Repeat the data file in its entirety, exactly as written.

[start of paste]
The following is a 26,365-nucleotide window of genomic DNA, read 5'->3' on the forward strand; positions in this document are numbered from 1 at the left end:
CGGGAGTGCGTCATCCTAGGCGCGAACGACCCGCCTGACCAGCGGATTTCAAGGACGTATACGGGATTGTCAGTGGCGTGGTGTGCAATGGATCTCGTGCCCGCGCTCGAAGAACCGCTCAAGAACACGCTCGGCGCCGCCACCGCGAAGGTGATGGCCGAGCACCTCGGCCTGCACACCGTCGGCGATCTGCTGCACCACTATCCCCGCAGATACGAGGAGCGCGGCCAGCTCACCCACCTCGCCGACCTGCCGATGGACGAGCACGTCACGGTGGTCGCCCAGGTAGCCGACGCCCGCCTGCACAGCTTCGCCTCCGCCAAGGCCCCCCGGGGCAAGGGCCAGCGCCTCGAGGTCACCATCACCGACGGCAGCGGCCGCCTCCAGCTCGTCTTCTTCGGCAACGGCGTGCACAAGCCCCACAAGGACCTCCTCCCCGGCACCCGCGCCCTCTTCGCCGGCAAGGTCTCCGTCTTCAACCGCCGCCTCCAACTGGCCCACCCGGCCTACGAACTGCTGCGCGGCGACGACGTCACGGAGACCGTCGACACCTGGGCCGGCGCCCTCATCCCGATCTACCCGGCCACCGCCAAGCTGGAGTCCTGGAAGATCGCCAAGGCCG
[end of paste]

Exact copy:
The following is a 26,365-nucleotide window of genomic DNA, read 5'->3' on the forward strand; positions in this document are numbered from 1 at the left end:
CGGGAGTGCGTCATCCTAGGCGCGAACGACCCGCCTGACCAGCGGATTTCAAGGACGTATACGGGATTGTCAGTGGCGTGGTGTGCAATGGATCTCGTGCCCGCGCTCGAAGAACCGCTCAAGAACACGCTCGGCGCCGCCACCGCGAAGGTGATGGCCGAGCACCTCGGCCTGCACACCGTCGGCGATCTGCTGCACCACTATCCCCGCAGATACGAGGAGCGCGGCCAGCTCACCCACCTCGCCGACCTGCCGATGGACGAGCACGTCACGGTGGTCGCCCAGGTAGCCGACGCCCGCCTGCACAGCTTCGCCTCCGCCAAGGCCCCCCGGGGCAAGGGCCAGCGCCTCGAGGTCACCATCACCGACGGCAGCGGCCGCCTCCAGCTCGTCTTCTTCGGCAACGGCGTGCACAAGCCCCACAAGGACCTCCTCCCCGGCACCCGCGCCCTCTTCGCCGGCAAGGTCTCCGTCTTCAACCGCCGCCTCCAACTGGCCCACCCGGCCTACGAACTGCTGCGCGGCGACGACGTCACGGAGACCGTCGACACCTGGGCCGGCGCCCTCATCCCGATCTACCCGGCCACCGCCAAGCTGGAGTCCTGGAAGATCGCCAAGGCCG